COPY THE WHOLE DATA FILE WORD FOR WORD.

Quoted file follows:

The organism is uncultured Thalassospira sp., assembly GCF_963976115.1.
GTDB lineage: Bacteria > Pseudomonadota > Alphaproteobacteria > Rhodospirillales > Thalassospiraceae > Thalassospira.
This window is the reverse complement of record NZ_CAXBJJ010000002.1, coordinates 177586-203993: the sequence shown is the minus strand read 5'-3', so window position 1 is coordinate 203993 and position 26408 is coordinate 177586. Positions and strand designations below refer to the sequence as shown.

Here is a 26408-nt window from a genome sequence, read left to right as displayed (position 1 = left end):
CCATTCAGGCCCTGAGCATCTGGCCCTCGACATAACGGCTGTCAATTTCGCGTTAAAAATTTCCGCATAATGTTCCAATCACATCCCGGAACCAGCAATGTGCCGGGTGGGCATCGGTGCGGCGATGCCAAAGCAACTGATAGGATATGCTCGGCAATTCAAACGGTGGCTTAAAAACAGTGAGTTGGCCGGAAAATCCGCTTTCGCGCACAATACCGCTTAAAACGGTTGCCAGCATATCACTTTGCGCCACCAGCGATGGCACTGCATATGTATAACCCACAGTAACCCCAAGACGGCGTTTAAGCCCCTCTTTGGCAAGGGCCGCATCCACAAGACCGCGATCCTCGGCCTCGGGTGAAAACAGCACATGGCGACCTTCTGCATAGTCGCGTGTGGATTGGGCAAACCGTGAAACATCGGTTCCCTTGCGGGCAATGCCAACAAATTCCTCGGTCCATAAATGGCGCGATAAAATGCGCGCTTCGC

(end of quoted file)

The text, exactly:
The organism is uncultured Thalassospira sp., assembly GCF_963976115.1.
GTDB lineage: Bacteria > Pseudomonadota > Alphaproteobacteria > Rhodospirillales > Thalassospiraceae > Thalassospira.
This window is the reverse complement of record NZ_CAXBJJ010000002.1, coordinates 177586-203993: the sequence shown is the minus strand read 5'-3', so window position 1 is coordinate 203993 and position 26408 is coordinate 177586. Positions and strand designations below refer to the sequence as shown.

Here is a 26408-nt window from a genome sequence, read left to right as displayed (position 1 = left end):
CCATTCAGGCCCTGAGCATCTGGCCCTCGACATAACGGCTGTCAATTTCGCGTTAAAAATTTCCGCATAATGTTCCAATCACATCCCGGAACCAGCAATGTGCCGGGTGGGCATCGGTGCGGCGATGCCAAAGCAACTGATAGGATATGCTCGGCAATTCAAACGGTGGCTTAAAAACAGTGAGTTGGCCGGAAAATCCGCTTTCGCGCACAATACCGCTTAAAACGGTTGCCAGCATATCACTTTGCGCCACCAGCGATGGCACTGCATATGTATAACCCACAGTAACCCCAAGACGGCGTTTAAGCCCCTCTTTGGCAAGGGCCGCATCCACAAGACCGCGATCCTCGGCCTCGGGTGAAAACAGCACATGGCGACCTTCTGCATAGTCGCGTGTGGATTGGGCAAACCGTGAAACATCGGTTCCCTTGCGGGCAATGCCAACAAATTCCTCGGTCCATAAATGGCGCGATAAAATGCGCGCTTCGC